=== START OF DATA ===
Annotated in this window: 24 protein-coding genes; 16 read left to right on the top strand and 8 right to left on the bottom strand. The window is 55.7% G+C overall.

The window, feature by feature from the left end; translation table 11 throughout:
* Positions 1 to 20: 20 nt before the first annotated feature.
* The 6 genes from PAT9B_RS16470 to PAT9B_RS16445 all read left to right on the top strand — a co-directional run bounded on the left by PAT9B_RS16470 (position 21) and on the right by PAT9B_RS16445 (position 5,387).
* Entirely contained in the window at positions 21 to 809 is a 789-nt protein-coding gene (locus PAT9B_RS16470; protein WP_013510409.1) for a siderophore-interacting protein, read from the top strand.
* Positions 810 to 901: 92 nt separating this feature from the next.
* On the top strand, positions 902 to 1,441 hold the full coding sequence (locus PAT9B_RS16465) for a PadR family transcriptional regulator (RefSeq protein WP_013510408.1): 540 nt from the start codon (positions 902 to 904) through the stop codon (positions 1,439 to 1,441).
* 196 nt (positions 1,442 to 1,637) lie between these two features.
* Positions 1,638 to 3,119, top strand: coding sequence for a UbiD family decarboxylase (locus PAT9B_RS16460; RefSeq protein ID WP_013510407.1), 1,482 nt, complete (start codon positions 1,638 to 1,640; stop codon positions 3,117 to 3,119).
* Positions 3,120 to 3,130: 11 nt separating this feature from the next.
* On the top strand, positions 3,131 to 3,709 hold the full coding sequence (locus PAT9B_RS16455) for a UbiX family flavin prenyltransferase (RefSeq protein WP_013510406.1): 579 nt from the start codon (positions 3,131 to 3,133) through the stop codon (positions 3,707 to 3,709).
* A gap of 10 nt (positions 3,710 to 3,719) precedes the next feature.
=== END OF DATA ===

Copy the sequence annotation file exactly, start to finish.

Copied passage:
Annotated in this window: 24 protein-coding genes; 16 read left to right on the top strand and 8 right to left on the bottom strand. The window is 55.7% G+C overall.

The window, feature by feature from the left end; translation table 11 throughout:
* Positions 1 to 20: 20 nt before the first annotated feature.
* The 6 genes from PAT9B_RS16470 to PAT9B_RS16445 all read left to right on the top strand — a co-directional run bounded on the left by PAT9B_RS16470 (position 21) and on the right by PAT9B_RS16445 (position 5,387).
* Entirely contained in the window at positions 21 to 809 is a 789-nt protein-coding gene (locus PAT9B_RS16470; protein WP_013510409.1) for a siderophore-interacting protein, read from the top strand.
* Positions 810 to 901: 92 nt separating this feature from the next.
* On the top strand, positions 902 to 1,441 hold the full coding sequence (locus PAT9B_RS16465) for a PadR family transcriptional regulator (RefSeq protein WP_013510408.1): 540 nt from the start codon (positions 902 to 904) through the stop codon (positions 1,439 to 1,441).
* 196 nt (positions 1,442 to 1,637) lie between these two features.
* Positions 1,638 to 3,119, top strand: coding sequence for a UbiD family decarboxylase (locus PAT9B_RS16460; RefSeq protein ID WP_013510407.1), 1,482 nt, complete (start codon positions 1,638 to 1,640; stop codon positions 3,117 to 3,119).
* Positions 3,120 to 3,130: 11 nt separating this feature from the next.
* On the top strand, positions 3,131 to 3,709 hold the full coding sequence (locus PAT9B_RS16455) for a UbiX family flavin prenyltransferase (RefSeq protein WP_013510406.1): 579 nt from the start codon (positions 3,131 to 3,133) through the stop codon (positions 3,707 to 3,709).
* A gap of 10 nt (positions 3,710 to 3,719) precedes the next feature.